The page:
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Owner opposes Kodak's effort to cancel theater naming rights

Rochester Business Journal
February 9, 2012

The owner of the Hollywood and Highland Center plans to vigorously fight Eastman Kodak Co.’s attempt to take the Kodak name off the home of the Oscars.

Built to house the Academy of Motion Picture Arts and Sciences annual awards show, the Kodak Theatre has been known by that name since its opening in 2001. The complex that houses the theater is a year-around draw to tourists.

As part of the Chapter 11 bankruptcy it filed last month, however, Kodak made a bid to cancel the 20-year naming rights agreement that put its name on the venue.

Not so fast, said the Hollywood complex’s owner, CIM/H&H Media L.P., in a motion filed Wednesday with the Southern District of New York Bankruptcy Court. After just over a decade of Oscars ceremonies beamed worldwide from the Kodak Theatre, the name has become an icon of the awards gala and an institution in its own right.

In its Jan. 31 motion seeking to reject the Kodak Theatre contract, Kodak maintained continuing to pay the unstated significant sum it lays out to keep its name on the theater is not a sound business move in its current circumstances and the money would better go to pay other creditors.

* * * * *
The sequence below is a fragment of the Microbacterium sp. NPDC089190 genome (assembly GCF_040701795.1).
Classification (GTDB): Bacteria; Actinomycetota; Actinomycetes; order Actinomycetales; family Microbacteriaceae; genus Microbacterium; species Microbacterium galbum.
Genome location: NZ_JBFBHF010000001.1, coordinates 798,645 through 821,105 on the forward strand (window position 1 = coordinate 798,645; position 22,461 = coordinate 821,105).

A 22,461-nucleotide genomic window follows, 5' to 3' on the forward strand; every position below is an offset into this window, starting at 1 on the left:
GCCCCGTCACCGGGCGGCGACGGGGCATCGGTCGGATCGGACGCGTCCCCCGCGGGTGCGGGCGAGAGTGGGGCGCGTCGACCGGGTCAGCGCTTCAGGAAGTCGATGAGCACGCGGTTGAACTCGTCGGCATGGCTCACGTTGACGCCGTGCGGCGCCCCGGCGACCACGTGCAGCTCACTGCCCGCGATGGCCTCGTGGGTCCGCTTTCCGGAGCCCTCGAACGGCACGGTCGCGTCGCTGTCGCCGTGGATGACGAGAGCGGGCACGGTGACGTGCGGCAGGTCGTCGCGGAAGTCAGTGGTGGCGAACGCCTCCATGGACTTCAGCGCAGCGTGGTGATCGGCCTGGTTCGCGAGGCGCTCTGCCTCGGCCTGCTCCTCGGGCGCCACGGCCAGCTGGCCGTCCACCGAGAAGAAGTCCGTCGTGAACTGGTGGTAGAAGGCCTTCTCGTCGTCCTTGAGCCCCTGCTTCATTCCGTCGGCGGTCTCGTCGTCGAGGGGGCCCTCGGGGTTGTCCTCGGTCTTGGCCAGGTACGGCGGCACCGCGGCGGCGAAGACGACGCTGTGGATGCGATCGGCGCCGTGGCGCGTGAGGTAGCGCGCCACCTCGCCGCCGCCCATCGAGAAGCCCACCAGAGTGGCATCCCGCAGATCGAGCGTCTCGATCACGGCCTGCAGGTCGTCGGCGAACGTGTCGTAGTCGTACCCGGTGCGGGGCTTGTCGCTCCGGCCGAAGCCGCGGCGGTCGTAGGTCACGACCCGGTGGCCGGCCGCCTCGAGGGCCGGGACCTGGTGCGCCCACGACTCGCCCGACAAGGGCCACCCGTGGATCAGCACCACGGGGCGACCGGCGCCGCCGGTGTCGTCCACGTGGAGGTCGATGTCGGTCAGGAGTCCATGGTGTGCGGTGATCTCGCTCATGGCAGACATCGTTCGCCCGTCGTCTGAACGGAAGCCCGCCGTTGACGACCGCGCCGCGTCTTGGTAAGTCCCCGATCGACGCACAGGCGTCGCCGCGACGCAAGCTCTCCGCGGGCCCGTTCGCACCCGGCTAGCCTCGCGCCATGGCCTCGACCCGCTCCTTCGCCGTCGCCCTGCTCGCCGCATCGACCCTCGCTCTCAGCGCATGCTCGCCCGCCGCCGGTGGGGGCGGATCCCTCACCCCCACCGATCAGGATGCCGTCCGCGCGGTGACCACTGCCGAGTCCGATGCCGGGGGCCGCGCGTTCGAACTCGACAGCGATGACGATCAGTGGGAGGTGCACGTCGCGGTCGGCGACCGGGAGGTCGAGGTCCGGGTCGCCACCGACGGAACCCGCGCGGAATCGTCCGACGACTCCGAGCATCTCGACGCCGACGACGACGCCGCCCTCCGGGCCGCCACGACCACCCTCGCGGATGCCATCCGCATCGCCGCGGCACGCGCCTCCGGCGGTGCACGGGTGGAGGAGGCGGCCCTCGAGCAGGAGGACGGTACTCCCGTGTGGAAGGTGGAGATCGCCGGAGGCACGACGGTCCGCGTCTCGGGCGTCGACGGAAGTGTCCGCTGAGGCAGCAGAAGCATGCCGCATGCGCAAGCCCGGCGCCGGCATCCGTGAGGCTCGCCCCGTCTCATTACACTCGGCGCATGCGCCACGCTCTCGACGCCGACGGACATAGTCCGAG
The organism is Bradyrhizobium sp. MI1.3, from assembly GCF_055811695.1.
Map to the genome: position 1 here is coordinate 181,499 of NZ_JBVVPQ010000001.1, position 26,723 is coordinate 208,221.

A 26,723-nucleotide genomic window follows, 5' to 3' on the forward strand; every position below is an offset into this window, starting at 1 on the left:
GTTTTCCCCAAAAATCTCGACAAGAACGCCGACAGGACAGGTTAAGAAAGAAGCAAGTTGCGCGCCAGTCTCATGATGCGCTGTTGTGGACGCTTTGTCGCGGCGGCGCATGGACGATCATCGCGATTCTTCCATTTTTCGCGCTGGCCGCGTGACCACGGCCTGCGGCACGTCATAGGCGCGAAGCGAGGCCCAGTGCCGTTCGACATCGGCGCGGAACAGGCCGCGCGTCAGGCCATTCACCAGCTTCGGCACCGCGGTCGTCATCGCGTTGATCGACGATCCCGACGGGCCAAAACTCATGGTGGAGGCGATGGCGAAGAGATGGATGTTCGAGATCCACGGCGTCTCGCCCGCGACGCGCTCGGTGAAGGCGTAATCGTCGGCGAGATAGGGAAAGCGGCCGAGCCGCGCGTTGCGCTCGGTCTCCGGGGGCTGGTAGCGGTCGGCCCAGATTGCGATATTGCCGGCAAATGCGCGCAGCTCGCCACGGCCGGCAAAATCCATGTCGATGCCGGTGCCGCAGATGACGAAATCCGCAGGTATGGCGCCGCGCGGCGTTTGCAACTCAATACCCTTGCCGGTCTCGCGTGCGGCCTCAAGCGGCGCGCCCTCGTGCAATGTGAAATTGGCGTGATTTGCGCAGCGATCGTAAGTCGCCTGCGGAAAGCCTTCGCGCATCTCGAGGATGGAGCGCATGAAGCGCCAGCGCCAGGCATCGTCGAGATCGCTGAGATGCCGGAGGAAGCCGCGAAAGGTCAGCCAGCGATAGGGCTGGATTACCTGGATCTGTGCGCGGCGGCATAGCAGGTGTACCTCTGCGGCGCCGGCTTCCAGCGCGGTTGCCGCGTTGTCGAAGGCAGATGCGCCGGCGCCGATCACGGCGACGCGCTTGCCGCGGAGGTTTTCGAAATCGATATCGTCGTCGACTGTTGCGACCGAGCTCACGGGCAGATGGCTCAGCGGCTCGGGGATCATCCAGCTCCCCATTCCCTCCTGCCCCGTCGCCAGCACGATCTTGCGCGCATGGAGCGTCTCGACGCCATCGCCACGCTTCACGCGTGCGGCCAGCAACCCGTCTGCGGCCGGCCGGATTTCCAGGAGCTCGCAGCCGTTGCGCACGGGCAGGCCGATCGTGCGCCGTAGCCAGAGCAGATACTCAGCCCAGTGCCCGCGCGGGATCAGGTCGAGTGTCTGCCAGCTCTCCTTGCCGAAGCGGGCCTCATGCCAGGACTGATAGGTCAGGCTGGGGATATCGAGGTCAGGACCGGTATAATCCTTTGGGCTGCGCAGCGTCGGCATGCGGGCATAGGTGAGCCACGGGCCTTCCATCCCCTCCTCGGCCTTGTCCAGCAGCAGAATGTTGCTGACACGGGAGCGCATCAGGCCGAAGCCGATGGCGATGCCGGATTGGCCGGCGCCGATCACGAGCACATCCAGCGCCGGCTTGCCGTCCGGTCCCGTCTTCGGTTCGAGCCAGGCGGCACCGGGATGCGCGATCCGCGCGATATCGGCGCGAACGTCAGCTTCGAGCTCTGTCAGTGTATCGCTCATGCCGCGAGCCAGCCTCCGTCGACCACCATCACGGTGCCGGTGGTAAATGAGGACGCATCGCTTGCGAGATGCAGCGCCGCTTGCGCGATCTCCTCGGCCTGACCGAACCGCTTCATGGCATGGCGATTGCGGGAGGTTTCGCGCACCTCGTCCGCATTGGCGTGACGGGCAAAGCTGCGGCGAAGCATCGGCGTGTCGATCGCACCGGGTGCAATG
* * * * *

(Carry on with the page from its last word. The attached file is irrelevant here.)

Exposure of the Kodak name to some 30 million people whose gaze falls on the Kodak Theatre signage around Los Angeles, 100,000 people a year who attend events at the theater and others provides Kodak with some $500 million worth of advertising, CIM/H&H Media states in the filing.

“Signs bearing the Kodak Theatre name were not only placed in the theater itself and the property surrounding the theater, but also at street signs and in freeway off ramp signage all around the city of Los Angeles. One Kodak Theatre sign in particular…at the grand entrance of the Kodak Theatre, has been photographed and printed hundreds of thousands of times, and has become, for all intents and purposes, a Los Angeles landmark,” CIM states in court papers.
 
(c) 2012 Rochester Business Journal. To obtain permission to reprint this article, call 585-546-8303 or e-mail service@rbj.net.
 


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